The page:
The End of an Era

Well, I don’t usually mix work and writing, but between me, you, and the other thirty people who read this blog, I don’t think I’ve got a whole lot to worry about. After nine years of county employment, working with my local soil and water district, I’ve jumped governmental ships and taken a job with the state. It’s been a whirlwind transitioning to a new job, and I’ve barely been able to write at all in the last few months. I’m struggling just to muster up enough words to put together a blog post each week. Once things settle down, I hope I’ll be able to get back into the rhythm of writing and reading more (sorry to all you fellow bloggers whose blogs I’ve been neglecting to visit). 

Not to conflate the two, but with my new job starting and with WWIII starting in Europe, everything seems a little surreal. About fifteen years ago, I went to Ukraine on a mission trip in college. Flew into Kyiv, then volunteered for a week doing construction work at an orphanage in Bucha, a small village outside of Kyiv. The orphanage was actually in an old Soviet work camp. Sadly, my memories have faded immensely in fifteen years, but I remember a few things:

  1. The Russian and Ukrainian languages sound a lot alike, but our translator said Ukrainians took pride in speaking Ukrainian, not Russian, and Ukrainians take offense when foreigners confuse the two. 
  2. Ukrainian women are all supermodels, and Ukrainian men are all clones of the Marlboro Man (they still smoked a lot over there) minus the cowboy attire.
  3. Apparently, Ukrainians don’t require drivers’ ed. The whole population drove with reckless abandon, making four-lane highways out of two-lane roads. 

Needless to say, it doesn’t surprise me that people who take such pride in speaking their native tongue, who are, on a whole, rugged and physically fit, who drive unflappably in the face of head-on collisions, would be mounting such a stout defense. Yesterday, I saw photos of a destroyed convoy of Russian military vehicles smoldering in the streets of Bucha. It’s hard to believe that the quiet little village I visited fifteen years ago is now a dystopian battleground. It’s hard to believe a maniac is threatening to use nuclear weapons (sadly, it’s not hard to believe our former president is praising him as a “genius”). I don’t know what will happen, but I don’t think there’s any going back now. Seems like the end of an era. 

Streets of Bucha

14 thoughts on “The End of an Era

  1. Well-said. I’m not sure if it’s me getting old or if things really are spiraling downward, but I fear it’s the latter. Once again, we have an unchecked megalomaniac at the helm of a large country while another waits in the wings in our own country in hope of returning to power. I also think Europe and the US will ultimately be drawn into this conflict because someone will eventually have to draw the line somewhere. I can’t see Putin voluntarily giving up on his ambition to recreate the Soviet Union.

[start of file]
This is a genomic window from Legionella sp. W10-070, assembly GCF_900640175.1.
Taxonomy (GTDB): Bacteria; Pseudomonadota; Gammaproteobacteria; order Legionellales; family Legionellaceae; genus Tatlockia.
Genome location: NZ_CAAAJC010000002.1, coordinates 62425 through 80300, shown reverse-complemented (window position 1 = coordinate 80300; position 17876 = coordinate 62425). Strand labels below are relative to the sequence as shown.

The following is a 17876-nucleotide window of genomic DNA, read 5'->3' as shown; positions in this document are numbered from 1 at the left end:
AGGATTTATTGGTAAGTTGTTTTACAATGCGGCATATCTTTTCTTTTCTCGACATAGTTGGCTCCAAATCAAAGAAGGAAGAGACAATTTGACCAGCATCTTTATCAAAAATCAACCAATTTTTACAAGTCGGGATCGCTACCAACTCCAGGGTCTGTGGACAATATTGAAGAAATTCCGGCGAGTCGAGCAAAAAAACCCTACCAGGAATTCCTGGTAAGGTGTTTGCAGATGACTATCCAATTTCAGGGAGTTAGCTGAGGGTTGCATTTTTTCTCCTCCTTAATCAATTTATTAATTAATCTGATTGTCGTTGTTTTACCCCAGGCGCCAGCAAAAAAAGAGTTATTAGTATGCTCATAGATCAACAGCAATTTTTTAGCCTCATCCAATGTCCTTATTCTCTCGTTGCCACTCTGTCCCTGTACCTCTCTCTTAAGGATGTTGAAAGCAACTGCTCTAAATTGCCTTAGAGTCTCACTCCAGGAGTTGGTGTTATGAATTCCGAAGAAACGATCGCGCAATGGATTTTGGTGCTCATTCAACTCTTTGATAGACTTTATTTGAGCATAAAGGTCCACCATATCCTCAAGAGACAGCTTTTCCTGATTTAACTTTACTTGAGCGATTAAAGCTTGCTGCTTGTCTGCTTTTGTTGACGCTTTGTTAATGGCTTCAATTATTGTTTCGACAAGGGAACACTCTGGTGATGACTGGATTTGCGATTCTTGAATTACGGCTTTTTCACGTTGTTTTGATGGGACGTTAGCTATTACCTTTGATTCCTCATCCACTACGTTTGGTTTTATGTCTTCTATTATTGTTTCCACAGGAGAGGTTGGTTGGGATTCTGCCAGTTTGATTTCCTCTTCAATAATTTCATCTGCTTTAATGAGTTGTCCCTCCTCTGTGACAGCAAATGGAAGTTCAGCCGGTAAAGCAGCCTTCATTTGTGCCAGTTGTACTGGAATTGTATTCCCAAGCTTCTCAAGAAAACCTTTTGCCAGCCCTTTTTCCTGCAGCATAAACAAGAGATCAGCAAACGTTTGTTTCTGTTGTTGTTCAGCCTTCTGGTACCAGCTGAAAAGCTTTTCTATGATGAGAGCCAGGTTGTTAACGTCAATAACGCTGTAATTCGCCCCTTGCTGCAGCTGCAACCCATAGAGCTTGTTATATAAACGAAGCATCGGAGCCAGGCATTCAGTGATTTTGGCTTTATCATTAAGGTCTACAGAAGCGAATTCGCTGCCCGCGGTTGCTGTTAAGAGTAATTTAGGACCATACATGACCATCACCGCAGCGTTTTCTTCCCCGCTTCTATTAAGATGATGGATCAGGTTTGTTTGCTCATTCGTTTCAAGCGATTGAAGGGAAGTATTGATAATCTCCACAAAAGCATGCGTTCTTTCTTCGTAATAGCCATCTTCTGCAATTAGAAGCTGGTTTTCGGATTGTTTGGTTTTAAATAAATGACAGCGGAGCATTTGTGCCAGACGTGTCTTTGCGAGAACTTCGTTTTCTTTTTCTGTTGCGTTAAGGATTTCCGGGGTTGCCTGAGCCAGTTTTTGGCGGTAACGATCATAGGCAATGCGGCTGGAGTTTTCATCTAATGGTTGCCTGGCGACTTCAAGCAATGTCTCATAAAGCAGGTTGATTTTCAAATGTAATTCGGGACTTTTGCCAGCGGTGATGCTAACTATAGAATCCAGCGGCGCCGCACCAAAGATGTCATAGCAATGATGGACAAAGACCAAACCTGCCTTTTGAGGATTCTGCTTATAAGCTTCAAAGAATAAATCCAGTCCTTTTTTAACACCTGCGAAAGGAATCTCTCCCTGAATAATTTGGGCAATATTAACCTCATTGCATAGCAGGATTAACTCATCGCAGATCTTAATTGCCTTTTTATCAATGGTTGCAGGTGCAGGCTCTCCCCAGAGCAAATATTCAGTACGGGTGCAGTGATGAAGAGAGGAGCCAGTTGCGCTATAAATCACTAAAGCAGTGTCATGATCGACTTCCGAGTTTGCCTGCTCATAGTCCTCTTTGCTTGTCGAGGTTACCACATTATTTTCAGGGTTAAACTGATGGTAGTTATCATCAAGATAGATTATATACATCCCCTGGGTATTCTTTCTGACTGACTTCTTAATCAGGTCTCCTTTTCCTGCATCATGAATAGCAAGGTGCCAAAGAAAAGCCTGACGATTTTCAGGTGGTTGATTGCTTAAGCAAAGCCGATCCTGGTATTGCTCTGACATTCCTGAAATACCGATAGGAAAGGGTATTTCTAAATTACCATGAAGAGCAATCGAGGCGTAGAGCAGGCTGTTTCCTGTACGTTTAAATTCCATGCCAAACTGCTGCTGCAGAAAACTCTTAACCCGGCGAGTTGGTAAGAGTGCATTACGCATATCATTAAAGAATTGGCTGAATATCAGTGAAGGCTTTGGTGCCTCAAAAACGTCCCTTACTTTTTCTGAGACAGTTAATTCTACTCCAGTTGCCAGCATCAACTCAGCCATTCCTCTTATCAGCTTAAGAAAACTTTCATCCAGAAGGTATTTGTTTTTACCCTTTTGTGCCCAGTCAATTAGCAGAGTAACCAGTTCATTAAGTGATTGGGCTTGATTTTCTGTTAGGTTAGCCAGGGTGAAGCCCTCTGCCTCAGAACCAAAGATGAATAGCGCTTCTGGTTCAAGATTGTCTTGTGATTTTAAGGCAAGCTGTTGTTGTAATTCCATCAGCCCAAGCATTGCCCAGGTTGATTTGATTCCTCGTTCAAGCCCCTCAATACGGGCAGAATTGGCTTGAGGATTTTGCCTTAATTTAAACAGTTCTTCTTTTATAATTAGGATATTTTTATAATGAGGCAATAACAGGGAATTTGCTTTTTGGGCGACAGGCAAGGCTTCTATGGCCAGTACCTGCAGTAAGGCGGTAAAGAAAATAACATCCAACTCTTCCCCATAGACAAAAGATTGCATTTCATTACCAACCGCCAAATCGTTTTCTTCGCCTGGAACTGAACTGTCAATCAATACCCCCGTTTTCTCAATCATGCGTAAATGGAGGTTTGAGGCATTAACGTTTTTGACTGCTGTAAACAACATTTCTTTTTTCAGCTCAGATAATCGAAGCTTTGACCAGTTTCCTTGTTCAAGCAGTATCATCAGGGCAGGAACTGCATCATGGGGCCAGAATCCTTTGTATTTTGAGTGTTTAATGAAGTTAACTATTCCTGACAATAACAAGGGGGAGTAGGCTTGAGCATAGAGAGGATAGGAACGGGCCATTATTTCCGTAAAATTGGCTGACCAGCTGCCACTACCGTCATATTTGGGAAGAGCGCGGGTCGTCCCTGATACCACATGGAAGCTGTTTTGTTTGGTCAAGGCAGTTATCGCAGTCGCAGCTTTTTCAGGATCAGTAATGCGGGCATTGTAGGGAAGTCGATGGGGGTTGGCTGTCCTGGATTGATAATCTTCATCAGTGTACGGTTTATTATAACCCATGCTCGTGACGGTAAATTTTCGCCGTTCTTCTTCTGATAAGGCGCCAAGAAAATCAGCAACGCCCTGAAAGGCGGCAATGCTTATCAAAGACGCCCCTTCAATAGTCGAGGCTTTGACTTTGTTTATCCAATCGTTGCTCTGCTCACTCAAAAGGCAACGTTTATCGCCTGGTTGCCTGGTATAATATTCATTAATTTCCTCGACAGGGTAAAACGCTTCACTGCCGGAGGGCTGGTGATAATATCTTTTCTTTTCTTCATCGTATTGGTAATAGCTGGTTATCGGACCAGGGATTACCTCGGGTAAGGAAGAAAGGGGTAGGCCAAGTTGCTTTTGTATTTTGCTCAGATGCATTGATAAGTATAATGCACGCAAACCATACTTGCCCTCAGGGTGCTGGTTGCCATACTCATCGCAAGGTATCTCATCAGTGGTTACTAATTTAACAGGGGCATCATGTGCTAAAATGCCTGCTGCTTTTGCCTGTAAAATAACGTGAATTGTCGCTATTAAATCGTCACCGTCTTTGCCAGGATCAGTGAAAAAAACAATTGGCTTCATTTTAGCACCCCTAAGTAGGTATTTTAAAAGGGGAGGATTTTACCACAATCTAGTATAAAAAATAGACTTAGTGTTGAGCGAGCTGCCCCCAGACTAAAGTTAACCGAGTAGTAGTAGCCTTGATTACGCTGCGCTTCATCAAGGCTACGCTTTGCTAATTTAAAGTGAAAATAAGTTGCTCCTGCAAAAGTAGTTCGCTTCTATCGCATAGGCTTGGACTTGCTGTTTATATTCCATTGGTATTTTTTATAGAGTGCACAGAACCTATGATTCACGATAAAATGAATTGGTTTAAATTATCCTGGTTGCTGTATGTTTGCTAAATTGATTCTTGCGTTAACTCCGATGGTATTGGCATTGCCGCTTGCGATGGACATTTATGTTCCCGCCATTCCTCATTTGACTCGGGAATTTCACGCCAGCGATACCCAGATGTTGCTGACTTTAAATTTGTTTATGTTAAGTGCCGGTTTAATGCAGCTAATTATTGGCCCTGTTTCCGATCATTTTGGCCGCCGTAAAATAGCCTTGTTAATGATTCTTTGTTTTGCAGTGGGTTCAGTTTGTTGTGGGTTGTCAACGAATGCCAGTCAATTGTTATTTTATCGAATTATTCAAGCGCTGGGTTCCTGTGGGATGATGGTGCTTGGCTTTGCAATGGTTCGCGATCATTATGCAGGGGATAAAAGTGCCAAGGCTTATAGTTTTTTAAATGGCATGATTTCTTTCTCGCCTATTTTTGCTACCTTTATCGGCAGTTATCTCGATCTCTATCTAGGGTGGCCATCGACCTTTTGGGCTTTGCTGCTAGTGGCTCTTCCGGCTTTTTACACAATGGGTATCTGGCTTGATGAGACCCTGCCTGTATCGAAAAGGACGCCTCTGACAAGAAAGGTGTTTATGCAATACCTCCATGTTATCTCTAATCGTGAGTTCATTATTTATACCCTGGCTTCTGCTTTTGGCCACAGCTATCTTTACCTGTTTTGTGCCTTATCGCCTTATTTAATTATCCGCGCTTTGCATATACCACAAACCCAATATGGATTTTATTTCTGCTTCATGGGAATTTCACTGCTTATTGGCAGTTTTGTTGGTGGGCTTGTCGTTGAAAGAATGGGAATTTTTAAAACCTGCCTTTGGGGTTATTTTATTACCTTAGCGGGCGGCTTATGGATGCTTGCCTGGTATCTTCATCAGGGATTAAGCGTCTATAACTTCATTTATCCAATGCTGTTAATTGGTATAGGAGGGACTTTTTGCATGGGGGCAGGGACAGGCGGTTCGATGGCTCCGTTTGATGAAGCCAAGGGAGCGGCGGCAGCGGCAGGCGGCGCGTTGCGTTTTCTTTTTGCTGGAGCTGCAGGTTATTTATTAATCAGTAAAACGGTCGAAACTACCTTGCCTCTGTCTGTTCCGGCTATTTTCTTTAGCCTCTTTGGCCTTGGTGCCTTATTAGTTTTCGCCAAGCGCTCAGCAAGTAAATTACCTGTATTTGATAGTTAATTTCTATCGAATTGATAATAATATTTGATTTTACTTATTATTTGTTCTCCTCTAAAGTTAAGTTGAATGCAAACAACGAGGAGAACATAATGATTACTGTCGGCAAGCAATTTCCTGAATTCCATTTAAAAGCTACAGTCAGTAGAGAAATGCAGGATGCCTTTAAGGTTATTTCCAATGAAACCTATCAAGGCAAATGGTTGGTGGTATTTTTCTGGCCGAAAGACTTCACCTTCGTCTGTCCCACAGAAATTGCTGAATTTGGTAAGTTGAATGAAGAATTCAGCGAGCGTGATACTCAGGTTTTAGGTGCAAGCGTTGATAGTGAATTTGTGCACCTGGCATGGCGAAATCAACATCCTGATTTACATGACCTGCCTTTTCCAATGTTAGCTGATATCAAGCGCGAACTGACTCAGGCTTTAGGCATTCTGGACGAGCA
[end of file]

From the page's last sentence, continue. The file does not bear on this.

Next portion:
1. I don’t see how this ends well because I don’t think Putin will give up for fear of being humiliated. Best case scenario is Russians revolt in mass, but with no outside media in country, I’m not sure they will

  2. Well, on the bright side, welcome to the state! I have been with DEQ over 5 years and it has its pluses and minuses, but thus far the pros win the day.

    1. Oh, wow, I know a few folks in DEQ from working with the soil and water district over the years. My new job is with cooperative extension and I’m likely it a lot so far. So, do you live on a hill with a lot of sourwood trees. I was thinking of taking some hives this year up to a spot in the south mountains to see if I could get some sourwood honey, but not sure if it will be worth the trouble.

  3. Totally agree with you on everything – haven’t written in months but my excuse is the Universe has it out for me (LOL), worried about everything starting with WWIII, and its seed start time and I don’t have my normal Spring Fever going on. Just one big funk and I don’t know how to stop it. Thank you for sharing so I know I am not in this boat alone (PS – nice to have you back!)

    1. Yeah, I go through funks likes that where I can’t seem to muster up the brain power to write, then eventually a big burst writing will come along. I think it’s kind of like waiting for the rainy season in my brain, except the rain would be words, if that makes sense.

  4. With everything going on, I’m glad that there are places like your site that can make light of everything and bring a smile to people’s faces. Whenever I need a laugh or a smile during troubled times, I always know where to look! 😀 I am so thankful for your stories! 😂

  5. It is all so horrendous and sad. I am sorry your memories are being tarnished by a madman. I am hoping for a quick end to this brutality.

    1. Yeah, it really is. We just got an email that the orphanage was bombed yesterday. Thankfully there was no one in it because they had been evacuated

  6. Congratulations on the new job. That said, I hope you find the time to get back to the important work of writing and set silly things such as being gainfully employed and feeding your family aside. A man must have his priorities.

    1. Thanks, that’s a good reminder. I was starting to loose my way focusing on work and all–need to rededicate myself to my general life philosophy that the grass is always greener at the hobo camp.

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